Chicago’s Spring Special Olympics Games were this week at Dunbar Park on the city’s near South Side. The Chicago Park District says more than 3,800 athletes signed up to compete in this week’s events. Some of the gold medal winners will advance to the summer games in June.
This is a significant year for the Special Olympics, which started in Chicago 50 years ago.
The games were the brainchild of current Illinois Supreme Court Justice Anne Burke. In 1968, Burke worked at the Chicago Park District when she had the idea for a citywide track meet for kids. Burke says she asked Eunice Kennedy Shriver, an advocate for people with intellectual disabilities, for financial support for the event, and Shriver agreed under one condition, according to Burke: Everyone had to be included. The track meet took place at Soldier Field with “100 athletes from 26 states and Canada,” Burke says. A half century later, Burke says she’s “still in awe” of the thousands of athletes, coaches, and volunteers who participate every year.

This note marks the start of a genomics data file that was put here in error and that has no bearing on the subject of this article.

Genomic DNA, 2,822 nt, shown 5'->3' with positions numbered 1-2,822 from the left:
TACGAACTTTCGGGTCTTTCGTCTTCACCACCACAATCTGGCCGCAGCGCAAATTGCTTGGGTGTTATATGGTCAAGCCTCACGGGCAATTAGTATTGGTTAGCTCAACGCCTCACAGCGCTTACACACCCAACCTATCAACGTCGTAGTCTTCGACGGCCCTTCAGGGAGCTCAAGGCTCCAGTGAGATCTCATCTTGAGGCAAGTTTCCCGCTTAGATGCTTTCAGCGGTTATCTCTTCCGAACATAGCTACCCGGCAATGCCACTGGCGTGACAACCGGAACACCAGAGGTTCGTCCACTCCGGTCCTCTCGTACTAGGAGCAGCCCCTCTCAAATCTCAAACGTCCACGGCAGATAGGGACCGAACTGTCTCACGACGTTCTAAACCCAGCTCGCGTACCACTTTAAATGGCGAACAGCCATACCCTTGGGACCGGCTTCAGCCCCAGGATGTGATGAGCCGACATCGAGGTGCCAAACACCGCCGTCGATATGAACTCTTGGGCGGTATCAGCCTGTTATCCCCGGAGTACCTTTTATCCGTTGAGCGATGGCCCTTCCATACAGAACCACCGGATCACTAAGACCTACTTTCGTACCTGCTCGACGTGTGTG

“50 years ago, people with disabilities were in the closet or in institution,” Burke says, adding that even though there’s more acceptance and inclusion now, the athletes still need more access to jobs, housing, and education.
Below are some of the participants in this year’s Chicago Spring Games, which started Monday at Dunbar Park.
Lori Michalski is head coach at Shabbona Park on Chicago’s Northwest Side. She says she’s been the park’s Special Olympics head coach for 17 years, and she coaches about 70 athletes.
Michalski says in high school she had a close friend whose sister had Down syndrome, and that’s how she first learned about the Special Olympics. She says the friend worried how her sister would be accepted. Later, that same friend told Michalski she would be great working with people with special needs. She applied for the job and got it.
Molly Milligan is one of Michalski’s athletes at Shabbona Park. Milligan proudly displays her gold medal for the shot put event, and her bronze for the 100 meter.
Elizabeth Clark Duchon is 34 years old and says she started participating in the Special Olympics when she was 15. Her husband is also an athlete at Shabbona Park. Lizzie, as her mother-in-law calls her, says it’s not all about the competition. She says her favorite part is “meeting people,” and she “always cheers on the next person.”